"My hair is such a plague! I don't know what I am to do when I go into society by-and-by. This crop is so unbecoming, and I can't match my hair anywhere, it is such a peculiar shade of golden-auburn."
"It's a pretty color, and I think the curls much nicer than a boughten switch," said Becky, quite unconscious that her own luxuriant locks were of the true Titian red, and would be much admired by artistic eyes.
"I don't! I shall send to Paris to match it, and then wear a braid round my head as you do sometimes. I suppose it will cost a fortune, but I won't have a strong-minded crop. A friend of mine got a lovely golden switch for fifty dollars."
"My patience! do folks pay like that for false hair?" asked Becky, amazed.
"Yes, indeed. White hair costs a hundred, I believe, if it is long. Why, you could get ever so much for yours if you ever wanted to sell it. I'll take part of it, for in a little while mine will be as dark, and I'd like to wear your hair, Becky."
"Don't believe Mother would let me. She is very proud of our red heads. If I ever do cut it, you shall have some. I may be hard up and glad to sell it perhaps. My sakes! I smell the cake burning!" and off flew Becky to forget the chat in her work.
Emily did not forget it, and hoped Becky would be tempted, for she really coveted one of the fine braids, but felt shy about asking the poor girl for even a part of her one beauty.
So July and August passed pleasantly and profitably to both girls, and in September they were to part. No more was said about poetry; and Emily soon be came so interested in the busy, practical life about her that her own high-flown dreams were quite forgotten, and she learned to enjoy the sweet prose of daily labor.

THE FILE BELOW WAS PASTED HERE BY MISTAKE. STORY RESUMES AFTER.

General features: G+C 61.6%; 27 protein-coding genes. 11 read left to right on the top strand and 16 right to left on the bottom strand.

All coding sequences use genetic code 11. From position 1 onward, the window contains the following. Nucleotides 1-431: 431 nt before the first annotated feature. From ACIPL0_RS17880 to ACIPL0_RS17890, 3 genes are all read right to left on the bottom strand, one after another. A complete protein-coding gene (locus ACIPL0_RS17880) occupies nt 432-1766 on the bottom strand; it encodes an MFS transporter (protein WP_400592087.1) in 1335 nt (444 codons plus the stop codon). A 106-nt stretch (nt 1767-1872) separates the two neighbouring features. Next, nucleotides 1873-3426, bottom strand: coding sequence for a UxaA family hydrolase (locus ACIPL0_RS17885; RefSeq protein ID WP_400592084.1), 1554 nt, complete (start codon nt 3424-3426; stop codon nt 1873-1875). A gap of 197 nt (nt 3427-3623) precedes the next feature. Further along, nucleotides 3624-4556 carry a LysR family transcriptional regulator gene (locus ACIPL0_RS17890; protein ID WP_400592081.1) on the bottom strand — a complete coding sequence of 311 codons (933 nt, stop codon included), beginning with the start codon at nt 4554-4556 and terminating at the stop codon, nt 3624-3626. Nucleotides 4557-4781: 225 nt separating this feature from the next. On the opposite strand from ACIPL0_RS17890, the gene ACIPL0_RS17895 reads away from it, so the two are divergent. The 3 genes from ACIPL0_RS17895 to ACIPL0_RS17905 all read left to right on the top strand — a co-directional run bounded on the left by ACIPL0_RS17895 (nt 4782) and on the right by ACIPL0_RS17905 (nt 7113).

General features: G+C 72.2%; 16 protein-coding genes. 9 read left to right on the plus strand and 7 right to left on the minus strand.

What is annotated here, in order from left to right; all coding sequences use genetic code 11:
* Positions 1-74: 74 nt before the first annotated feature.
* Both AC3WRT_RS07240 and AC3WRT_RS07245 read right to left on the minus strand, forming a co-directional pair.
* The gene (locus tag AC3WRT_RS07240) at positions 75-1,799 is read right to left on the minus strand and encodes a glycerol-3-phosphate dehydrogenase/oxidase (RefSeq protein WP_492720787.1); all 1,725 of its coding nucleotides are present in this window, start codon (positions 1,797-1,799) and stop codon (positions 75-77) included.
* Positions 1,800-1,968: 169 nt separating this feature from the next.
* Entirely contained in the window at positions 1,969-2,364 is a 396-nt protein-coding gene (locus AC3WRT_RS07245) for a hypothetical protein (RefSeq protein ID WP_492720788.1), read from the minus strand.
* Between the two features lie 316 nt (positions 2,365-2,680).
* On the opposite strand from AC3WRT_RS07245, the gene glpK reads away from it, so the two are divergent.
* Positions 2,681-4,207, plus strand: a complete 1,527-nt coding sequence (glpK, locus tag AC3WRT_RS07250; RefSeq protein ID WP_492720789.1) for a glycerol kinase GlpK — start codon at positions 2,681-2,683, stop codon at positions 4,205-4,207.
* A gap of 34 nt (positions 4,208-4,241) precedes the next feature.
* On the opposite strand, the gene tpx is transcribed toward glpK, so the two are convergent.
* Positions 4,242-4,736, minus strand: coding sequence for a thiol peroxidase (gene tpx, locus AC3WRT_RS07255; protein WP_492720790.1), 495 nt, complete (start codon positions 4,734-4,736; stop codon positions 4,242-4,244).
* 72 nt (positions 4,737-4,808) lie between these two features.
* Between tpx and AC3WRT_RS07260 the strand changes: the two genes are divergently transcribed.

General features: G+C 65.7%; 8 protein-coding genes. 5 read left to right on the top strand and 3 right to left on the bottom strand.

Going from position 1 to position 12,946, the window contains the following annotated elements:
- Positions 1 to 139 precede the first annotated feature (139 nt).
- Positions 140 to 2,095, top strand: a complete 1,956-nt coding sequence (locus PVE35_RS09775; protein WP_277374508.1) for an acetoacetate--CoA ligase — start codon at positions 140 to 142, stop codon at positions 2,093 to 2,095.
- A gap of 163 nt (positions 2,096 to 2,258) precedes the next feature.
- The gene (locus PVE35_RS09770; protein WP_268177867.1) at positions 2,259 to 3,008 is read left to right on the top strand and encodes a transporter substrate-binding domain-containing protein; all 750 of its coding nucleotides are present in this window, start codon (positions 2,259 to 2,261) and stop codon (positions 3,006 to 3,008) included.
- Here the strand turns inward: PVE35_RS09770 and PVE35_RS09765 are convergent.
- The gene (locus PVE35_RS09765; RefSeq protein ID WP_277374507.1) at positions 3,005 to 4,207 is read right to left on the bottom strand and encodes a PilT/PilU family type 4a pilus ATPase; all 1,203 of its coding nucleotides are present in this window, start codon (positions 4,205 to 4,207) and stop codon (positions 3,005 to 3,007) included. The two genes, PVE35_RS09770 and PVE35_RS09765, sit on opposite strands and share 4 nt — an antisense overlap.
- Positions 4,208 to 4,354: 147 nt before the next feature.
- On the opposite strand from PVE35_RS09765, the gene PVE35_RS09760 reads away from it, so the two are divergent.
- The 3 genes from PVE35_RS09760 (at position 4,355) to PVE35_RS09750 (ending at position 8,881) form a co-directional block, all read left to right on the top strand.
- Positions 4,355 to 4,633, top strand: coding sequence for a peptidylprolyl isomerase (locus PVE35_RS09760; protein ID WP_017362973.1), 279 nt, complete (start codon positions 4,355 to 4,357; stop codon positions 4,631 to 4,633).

One breezy afternoon as she and her mother sat resting from a stroll on the way-side bank among the golden-rod and asters, they saw Becky coming up the long hill with a basket on her arm. She walked slowly, as if lost in thought, yet never missed pushing aside with a decided gesture of her foot every stone that lay in her way. There were many in that rocky path, but Becky left it smoother as she climbed, and paused now and then to send some especially sharp or large one spinning into the grassy ditch beside the road.
"Isn't she a curious girl, Mamma? so tired after her long walk to town, yet so anxious not to leave a stone in the way," said Emily, as they watched her slow approach.
"A very interesting one to me, dear, because under that humble exterior lies a fine, strong character. It is like Becky to clear her way, even up a dusty hill where the first rain will wash out many more stones. Let us ask her why she does it. I've observed the habit before, and always meant to ask," replied Mrs. Spenser.
"Here we are! Come and rest a minute, Becky, and tell us if you mend roads as well as ever so many other things;" called Emily, beckoning with a smile, as the girl looked up and saw them.
"Oh, it's a trick of mine; I caught it of Father when I was a little thing, and do it without knowing it half the time," said Becky, sinking down upon a mossy rock, as if rest were welcome.
"Why did he do it?" asked Emily, who knew that her friend loved to talk of her father.
"Well, it's a family failing I guess, for his father did the same, only he began with his farm and let the roads alone. The land used to be pretty much all rocks up here, you know, and farmers had to clear the ground if they wanted crops. It was a hard fight, and took a sight of time and patience to grub out roots and blast rocks and pick up stones that seemed to grow faster than anything else. But they kept on, and now see!"
As she spoke, Becky pointed proudly to the wide, smooth fields lying before them, newly shorn of grass or grain, waving with corn, or rich in garden crops ripening for winter stores. Here and there were rocky strips unreclaimed, as if to show what had been done; and massive stone walls surrounded pasture, field, and garden.